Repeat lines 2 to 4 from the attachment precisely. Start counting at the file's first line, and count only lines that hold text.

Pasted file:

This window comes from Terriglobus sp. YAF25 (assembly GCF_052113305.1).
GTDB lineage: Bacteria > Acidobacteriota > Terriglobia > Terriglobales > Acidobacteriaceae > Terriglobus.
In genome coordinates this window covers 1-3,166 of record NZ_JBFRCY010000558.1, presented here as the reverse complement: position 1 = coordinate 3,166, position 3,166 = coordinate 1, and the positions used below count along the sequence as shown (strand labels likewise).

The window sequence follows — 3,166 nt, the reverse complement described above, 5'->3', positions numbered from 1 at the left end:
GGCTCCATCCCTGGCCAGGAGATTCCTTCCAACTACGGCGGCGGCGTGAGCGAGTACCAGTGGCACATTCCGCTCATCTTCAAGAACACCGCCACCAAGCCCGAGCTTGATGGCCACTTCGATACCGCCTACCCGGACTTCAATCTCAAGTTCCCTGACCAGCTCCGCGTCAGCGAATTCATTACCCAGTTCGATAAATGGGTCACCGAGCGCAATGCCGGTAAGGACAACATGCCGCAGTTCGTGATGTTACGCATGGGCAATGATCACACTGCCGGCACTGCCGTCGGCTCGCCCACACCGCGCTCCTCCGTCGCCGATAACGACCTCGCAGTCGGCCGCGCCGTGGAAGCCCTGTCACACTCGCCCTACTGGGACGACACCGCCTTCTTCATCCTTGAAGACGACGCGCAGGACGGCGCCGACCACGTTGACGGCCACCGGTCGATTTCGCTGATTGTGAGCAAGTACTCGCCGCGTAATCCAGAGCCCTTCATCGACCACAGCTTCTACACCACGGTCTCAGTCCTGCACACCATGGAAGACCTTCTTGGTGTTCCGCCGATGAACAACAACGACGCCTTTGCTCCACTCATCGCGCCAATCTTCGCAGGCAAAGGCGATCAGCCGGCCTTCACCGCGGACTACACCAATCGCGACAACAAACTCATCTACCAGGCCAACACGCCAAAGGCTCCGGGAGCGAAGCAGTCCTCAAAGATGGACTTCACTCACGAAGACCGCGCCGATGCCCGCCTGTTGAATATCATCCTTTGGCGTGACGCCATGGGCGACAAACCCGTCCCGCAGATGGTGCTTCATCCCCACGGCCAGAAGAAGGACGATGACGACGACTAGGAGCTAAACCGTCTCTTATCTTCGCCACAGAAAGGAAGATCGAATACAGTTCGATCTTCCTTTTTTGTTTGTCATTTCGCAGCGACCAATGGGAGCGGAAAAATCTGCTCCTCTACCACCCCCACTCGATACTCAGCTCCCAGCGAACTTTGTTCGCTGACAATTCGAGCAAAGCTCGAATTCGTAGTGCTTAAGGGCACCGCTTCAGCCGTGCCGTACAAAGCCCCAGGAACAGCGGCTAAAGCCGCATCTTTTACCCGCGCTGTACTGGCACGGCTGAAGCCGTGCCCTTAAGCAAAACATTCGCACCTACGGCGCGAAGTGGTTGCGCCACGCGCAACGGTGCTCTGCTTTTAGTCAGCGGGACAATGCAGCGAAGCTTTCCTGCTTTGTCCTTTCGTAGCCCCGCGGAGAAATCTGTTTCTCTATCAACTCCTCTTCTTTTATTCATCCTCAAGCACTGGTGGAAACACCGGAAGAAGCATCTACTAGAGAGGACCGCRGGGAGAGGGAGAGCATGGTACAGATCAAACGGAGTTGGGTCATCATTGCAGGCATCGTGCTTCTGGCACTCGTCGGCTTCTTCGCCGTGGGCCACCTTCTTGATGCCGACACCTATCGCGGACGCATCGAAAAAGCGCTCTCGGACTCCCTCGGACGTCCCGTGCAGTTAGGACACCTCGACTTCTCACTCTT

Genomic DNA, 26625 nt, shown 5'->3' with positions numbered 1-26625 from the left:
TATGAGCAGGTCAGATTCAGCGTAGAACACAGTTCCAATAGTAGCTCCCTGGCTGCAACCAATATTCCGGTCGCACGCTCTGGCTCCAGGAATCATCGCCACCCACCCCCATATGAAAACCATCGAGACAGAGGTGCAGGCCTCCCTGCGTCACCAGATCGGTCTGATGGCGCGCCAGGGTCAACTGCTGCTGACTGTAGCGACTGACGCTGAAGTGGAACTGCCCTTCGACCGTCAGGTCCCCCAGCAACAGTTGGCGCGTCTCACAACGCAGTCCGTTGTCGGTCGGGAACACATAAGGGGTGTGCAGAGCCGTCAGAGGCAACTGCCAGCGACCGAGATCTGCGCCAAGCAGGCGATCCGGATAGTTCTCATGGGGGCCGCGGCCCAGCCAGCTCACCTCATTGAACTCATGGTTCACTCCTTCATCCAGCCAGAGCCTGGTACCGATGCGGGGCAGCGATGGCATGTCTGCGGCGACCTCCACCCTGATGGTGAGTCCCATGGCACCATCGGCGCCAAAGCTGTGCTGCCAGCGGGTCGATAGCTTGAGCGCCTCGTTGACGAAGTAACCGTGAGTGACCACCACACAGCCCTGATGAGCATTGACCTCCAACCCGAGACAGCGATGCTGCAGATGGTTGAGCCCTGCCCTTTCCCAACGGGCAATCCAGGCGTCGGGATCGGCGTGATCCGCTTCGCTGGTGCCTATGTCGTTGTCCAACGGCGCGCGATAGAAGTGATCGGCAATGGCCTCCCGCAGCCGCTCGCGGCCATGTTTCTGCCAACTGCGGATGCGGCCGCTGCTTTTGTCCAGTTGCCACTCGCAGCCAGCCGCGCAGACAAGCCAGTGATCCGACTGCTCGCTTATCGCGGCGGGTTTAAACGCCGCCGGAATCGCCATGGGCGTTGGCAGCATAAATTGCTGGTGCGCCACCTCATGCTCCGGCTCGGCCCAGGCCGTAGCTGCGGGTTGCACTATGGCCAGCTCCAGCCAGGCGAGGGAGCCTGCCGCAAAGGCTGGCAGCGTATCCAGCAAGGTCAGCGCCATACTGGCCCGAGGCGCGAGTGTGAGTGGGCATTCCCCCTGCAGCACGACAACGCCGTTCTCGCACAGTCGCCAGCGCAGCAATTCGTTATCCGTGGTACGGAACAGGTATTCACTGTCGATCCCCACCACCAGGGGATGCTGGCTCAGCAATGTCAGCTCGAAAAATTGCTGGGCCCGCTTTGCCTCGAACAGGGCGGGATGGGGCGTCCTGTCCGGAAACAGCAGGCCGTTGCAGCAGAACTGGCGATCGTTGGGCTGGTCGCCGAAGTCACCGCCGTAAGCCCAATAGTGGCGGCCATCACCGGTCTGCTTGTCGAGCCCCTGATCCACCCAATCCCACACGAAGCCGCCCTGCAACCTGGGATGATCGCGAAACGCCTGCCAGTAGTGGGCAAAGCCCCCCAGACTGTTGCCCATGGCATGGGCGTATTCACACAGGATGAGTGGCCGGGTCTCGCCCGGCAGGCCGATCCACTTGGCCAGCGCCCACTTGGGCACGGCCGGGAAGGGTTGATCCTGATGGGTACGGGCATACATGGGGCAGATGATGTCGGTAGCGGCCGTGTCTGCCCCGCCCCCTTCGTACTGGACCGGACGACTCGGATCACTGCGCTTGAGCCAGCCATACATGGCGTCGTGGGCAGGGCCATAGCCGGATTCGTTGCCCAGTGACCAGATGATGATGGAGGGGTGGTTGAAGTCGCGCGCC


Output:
GTDB lineage: Bacteria > Acidobacteriota > Terriglobia > Terriglobales > Acidobacteriaceae > Terriglobus.
In genome coordinates this window covers 1-3,166 of record NZ_JBFRCY010000558.1, presented here as the reverse complement: position 1 = coordinate 3,166, position 3,166 = coordinate 1, and the positions used below count along the sequence as shown (strand labels likewise).

The window sequence follows — 3,166 nt, the reverse complement described above, 5'->3', positions numbered from 1 at the left end: